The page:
The endorsers included most of the major health, faith, labor, environmental and consumer groups in California, including the California Nurses Association, California Democratic Party, California Labor Federation, United Farm Workers, American Public Health Association, Consumers Union, California Council of Churches IMPACT, Sierra Club, Whole Foods Market, Natural Resources Defense Council, Organic Consumers Association, Center for Food Safety, Consumer Federation of America, Pesticide Action Network, Center for Food Safety, Environmental Working Group, Breast Cancer Fund, Mercola Health Resources, Public Citizen, MoveOn and Food Democracy Now! (For a full list, visit carighttoknow.org/endorsements.)

So, how did it lose? The massive funding by Big Ag and Big Food raised so many questions about the proposed labeling law that those who were undecided or feared the scary, untrue claims that it would increase grocery prices voted “no.” Even so, 47 percent of California voters voted yes — some 3.5 million families!

That sends a powerful message: Despite fears about the specific legislation of Prop 37, a majority of Californians probably would vote for a mandatory GMO labeling law if the questions raised were honestly addressed. (National polls show up to 90 percent of Americans want GMO labeling, see: rodale.com/gmo-labeling)

Moreover, because the publicity raised consciousness about the issue, now, millions of Californians and those who followed the Prop 37 debate around the nation are looking at the food products they buy to determine if they contain GMOs simply because Prop 37 was on the ballot.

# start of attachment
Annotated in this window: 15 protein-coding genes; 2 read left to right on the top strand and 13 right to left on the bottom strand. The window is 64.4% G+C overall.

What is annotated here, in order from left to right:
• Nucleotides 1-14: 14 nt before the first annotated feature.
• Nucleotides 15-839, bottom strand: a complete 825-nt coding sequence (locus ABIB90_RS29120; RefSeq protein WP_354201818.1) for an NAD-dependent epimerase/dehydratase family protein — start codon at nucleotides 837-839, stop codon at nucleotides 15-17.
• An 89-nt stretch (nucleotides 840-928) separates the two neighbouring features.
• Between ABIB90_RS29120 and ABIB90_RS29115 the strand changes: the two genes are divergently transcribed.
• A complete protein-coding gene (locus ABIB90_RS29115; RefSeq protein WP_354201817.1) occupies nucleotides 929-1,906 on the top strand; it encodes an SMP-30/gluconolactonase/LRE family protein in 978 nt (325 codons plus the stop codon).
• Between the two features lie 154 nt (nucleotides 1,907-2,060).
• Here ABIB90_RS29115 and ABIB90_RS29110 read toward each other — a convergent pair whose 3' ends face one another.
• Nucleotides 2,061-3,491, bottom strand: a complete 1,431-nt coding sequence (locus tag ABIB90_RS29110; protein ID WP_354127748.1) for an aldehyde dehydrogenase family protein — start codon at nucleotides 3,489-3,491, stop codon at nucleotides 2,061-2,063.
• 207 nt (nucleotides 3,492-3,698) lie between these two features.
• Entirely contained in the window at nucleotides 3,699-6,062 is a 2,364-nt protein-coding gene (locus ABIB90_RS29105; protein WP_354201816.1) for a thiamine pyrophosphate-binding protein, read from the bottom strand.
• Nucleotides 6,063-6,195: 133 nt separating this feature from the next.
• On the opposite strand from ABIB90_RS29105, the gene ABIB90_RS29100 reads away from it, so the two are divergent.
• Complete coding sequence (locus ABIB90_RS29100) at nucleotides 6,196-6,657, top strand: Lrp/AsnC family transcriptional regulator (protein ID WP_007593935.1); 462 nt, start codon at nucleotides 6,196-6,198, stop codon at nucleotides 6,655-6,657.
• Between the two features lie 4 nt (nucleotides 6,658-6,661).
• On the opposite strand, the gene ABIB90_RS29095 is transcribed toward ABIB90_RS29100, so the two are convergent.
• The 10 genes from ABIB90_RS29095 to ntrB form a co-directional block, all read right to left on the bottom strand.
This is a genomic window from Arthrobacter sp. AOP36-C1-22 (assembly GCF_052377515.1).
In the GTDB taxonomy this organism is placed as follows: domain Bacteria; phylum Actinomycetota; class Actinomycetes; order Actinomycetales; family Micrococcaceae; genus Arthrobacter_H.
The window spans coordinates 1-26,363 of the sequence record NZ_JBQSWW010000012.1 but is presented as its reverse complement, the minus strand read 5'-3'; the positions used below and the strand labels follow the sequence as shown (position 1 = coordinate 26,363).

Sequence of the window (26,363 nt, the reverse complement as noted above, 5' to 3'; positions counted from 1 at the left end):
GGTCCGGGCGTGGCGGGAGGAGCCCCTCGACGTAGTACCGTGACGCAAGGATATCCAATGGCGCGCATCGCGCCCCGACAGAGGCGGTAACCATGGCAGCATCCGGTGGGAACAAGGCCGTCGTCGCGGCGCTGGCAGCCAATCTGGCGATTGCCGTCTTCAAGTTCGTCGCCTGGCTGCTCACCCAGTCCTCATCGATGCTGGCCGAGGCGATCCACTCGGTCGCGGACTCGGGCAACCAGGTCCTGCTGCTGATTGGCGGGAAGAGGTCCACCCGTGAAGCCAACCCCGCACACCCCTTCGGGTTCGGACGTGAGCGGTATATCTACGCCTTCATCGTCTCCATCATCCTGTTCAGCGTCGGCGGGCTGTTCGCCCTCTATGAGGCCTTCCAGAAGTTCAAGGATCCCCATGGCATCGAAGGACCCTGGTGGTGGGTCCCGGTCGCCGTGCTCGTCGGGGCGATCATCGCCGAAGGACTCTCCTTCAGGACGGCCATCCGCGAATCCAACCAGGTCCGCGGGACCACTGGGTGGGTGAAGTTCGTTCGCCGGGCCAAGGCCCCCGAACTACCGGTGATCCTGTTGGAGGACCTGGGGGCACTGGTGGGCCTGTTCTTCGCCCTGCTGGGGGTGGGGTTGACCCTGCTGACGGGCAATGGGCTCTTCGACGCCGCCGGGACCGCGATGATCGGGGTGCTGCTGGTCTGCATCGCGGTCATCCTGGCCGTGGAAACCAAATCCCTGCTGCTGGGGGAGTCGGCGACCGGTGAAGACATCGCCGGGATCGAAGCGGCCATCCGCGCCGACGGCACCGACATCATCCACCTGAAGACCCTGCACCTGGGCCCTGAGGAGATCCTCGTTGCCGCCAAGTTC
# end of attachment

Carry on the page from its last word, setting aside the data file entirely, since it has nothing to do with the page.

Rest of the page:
Bottom line? If food manufacturers want to stay in business, they will start labeling and switching over due to self-preservation. Regardless of specific labeling requirements, or how long state or national governments drag their feet, consumers will win this food labeling battle by voting with their wallets!

Jim PathFinder Ewing is a journalist, author, writer, editor, organic farmer and blogger. His latest book titled Conscious Food: Sustainable Growing, Spiritual Eating (Findhorn Press) is in bookstores now. Find Jim on Facebook or follow him @EdiblePrayers or @OrganicWriter or visit blueskywaters.com.

Although a GMO labeling bill was killed in California, the movement toward universal labeling continues, as seen in this graphic by nongmoproject.org. Screenshot via @unhealthytruth twitpic